The Canadian Government and the Bank of Canada success in running the Canadian economy over the last two years
Canada stands at a critical point in history given that economic supremacy is shifting from the West to East and trade and investment patterns are transforming. What’s more, this is happening at a point when key players (i.e. U.S) are facing demographic, monetary and fiscal impediments.
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Although the 2008 global economic meltdown forced Canada into a mild depression, it nevertheless recovered from the crisis and is currently in a better position to revive its economic affiliation with the US as well as pursue new prospects with emerging key international players (Abdool, Olender & William-Zannis 2011).
The current situation
The Department of Foreign Affairs and International Trade (DFAIT) has established a number of priorities for 2011-12 periods. These include: fostering economic partnership with United States; and pursuing economic opportunities in emerging economies. Other priorities pursued within the trade and investment framework are:
- Adopting the Global Commerce Strategy to augment Canada’s commercial participation in global trade, with special focus on Brazil, India and China.
- Marketing Canada’s advantage as a viable investment destination.
- Expanding global research and development joint ventures with an aim of commercializing innovation.
- Executing free trade pacts with new strategic trade partners
- Promoting foreign investments negotiations (Abdool, Olender & William-Zannis 2011).
The government of Canada aims to augment bilateral trade and investment pacts with the United States as well as rising economies, especially Brazil, China and India. In addition, the government intends to reinforce multilateral pacts via Doha Round trade concessions under the WTO (Abdool, Olender & William-Zannis 2011).
Canada’s Bilateral and Multilateral Pacts
The most widespread bilateral pact in the world is the Canada-US trade and investment pact which boasts of an aggregate trade value estimated at CAD$500 billion in 2010. It is important to note that the Canada-US trade pact, established under the auspice of the North American Free Trade Agreement (NAFTA), remains the most significant aspect of Canada’s trade portfolio.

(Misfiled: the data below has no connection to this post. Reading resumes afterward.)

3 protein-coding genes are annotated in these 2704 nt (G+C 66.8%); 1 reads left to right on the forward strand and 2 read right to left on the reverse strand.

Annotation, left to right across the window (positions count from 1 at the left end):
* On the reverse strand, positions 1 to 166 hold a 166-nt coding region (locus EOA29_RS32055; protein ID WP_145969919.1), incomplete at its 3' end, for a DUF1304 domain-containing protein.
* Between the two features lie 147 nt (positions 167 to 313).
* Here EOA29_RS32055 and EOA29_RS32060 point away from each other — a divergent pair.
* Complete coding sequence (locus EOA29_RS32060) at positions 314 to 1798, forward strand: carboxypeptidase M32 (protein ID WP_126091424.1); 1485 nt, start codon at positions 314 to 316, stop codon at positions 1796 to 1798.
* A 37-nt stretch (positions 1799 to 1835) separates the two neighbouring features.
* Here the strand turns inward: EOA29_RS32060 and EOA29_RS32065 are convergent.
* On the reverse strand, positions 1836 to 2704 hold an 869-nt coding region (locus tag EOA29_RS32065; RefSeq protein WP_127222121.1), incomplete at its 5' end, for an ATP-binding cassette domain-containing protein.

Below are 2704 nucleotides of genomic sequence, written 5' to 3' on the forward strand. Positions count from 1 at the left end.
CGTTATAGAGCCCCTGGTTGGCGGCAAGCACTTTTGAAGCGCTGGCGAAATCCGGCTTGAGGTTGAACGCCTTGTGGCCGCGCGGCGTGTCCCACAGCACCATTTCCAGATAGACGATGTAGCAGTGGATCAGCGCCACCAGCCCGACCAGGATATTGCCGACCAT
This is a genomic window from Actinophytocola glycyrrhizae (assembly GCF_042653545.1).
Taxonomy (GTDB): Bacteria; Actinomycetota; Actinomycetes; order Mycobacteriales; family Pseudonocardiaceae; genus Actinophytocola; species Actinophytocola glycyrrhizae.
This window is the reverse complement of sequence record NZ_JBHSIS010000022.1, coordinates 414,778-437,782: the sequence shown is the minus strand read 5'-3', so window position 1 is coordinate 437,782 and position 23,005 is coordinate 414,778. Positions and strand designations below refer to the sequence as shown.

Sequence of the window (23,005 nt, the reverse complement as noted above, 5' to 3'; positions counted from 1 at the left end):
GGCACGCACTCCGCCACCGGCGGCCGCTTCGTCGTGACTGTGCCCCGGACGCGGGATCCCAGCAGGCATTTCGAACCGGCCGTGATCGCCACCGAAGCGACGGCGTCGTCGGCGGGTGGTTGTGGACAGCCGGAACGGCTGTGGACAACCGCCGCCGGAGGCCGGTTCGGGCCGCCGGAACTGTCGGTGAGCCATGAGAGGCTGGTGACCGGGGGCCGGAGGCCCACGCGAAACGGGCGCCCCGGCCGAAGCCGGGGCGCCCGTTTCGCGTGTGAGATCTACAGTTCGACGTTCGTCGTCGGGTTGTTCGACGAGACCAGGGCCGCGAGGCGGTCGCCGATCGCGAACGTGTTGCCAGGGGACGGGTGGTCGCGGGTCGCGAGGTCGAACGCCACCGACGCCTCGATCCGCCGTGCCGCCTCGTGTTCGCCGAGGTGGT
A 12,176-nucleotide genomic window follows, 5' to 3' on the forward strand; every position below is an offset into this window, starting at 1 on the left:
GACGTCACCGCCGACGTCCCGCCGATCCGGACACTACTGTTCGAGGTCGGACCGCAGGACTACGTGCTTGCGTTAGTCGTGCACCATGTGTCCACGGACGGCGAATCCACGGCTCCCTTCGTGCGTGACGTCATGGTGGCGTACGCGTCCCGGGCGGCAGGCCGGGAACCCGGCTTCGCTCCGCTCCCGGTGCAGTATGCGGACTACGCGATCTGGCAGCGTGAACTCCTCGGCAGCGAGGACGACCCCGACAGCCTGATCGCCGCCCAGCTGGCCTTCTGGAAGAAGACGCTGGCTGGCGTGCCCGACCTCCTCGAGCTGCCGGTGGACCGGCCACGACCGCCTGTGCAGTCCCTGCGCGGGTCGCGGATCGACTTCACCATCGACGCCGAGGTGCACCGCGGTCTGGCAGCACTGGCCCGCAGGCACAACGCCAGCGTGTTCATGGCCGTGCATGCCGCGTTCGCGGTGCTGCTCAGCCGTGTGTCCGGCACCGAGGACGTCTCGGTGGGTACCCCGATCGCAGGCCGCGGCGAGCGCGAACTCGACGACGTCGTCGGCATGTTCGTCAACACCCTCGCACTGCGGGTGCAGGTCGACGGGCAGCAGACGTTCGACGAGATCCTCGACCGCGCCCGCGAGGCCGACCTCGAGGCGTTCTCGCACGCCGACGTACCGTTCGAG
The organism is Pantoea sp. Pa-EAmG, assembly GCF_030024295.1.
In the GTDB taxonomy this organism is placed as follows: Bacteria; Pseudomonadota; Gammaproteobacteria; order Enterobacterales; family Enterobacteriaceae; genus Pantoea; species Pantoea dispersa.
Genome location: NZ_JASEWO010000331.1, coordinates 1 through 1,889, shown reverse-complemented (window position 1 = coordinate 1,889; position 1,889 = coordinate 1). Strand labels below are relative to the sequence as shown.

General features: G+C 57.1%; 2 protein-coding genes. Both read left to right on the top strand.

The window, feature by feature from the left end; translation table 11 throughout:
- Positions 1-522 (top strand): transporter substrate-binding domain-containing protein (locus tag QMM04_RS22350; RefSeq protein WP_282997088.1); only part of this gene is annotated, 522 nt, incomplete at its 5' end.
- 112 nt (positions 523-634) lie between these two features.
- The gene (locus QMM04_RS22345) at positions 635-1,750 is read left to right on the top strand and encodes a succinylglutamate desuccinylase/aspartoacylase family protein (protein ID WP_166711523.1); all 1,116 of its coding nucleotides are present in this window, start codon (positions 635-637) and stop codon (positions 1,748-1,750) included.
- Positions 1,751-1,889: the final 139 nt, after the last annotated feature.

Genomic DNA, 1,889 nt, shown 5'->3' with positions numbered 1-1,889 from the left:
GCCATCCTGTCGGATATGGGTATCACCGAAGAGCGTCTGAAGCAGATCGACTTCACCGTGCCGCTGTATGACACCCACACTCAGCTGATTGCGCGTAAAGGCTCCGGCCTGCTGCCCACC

As a matter of fact, the trade pact is the basis of Canada’s standard of living as well as wealth. For example, Canada’s exports (under the Canada-US trade pact) represented 35% of its GDP in 2010. In terms of foreign direct investments, the United States is the largest foreign investor in Canada.
On the other hand, Canada is ranked the fifth biggest foreign investor in the United States. This phenomenon is evidenced by the fact that in 2010, over 52% of all foreign direct investments in Canada came from the United States (Canadian Industry Statistics 2011).
In 2010, the economy took an upward turn when Canadian exports rose by 11%. In addition, the value of Canadian exports rose to $399.4 billion in 2010, up from $360 billion in 2009 (Canadian Industry Statistics 2011). Canada has also expanded its trade and investment pacts with emerging economies.
For example, China was ranked as the third biggest trading partner with Canada in 2010 as exports rose to CAD$11.2 billion, representing a 6.6% increase. India was ranked as the 10th largest trade partner with exports from Canada totalling CAD$2.1 billion while Brazil was ranked 13th with exports from Canada equalling CAD$1.6 billion (Macklem 2011).
Canada has played an integral role with respect to multilateral pacts such as General Agreement on Tariffs and Trade (GATT) and World Trade Organization (WTO). As a matter of fact, DFAIT has prioritized the advancement of the Doha Round concessions which have been continuing ever since 2002.
Canada’s supply management strategies are regarded as significantly weakening its potential multilateral development to its trade position. Nonetheless, the government of Canada aspires to protect the supply management structures for poultry and dairy products in which restrictive levies are enforced on the imports of products above a tariff rate quota (Barichello 2011).
Canada’s Global Commerce Strategy
In order to augment Canada’s fragile business position in rising economies, the government implemented the Global Commerce Strategy in 2009.
Under this strategy, the government of Canada aims to buttress Canada’s competitive advantages, support local companies engaged in global commercial ventures as well as attract foreign investments in the country. The government, under the Global Commerce Strategy, has set a number of priorities targeting emerging economies such as Brazil, India and China. These include:
- Augmenting Canada’s commercial engagements in international value chains
- Securing networks for local business as well as acquiring competitive terms of trade in the international market.
- Enlarging foreign direct investments in Canada as well as Canada’s investments around the globe (Government of Canada 2009).
In order to augment Canadian trade, the Government of Canada has lent credence on NAFTA as the main basis for economic prospects. In addition, the government has signed a number of trade pacts including science and technology concessions and FTAs pacts in addition to supporting DFAIT’s Trade Commissioner Services.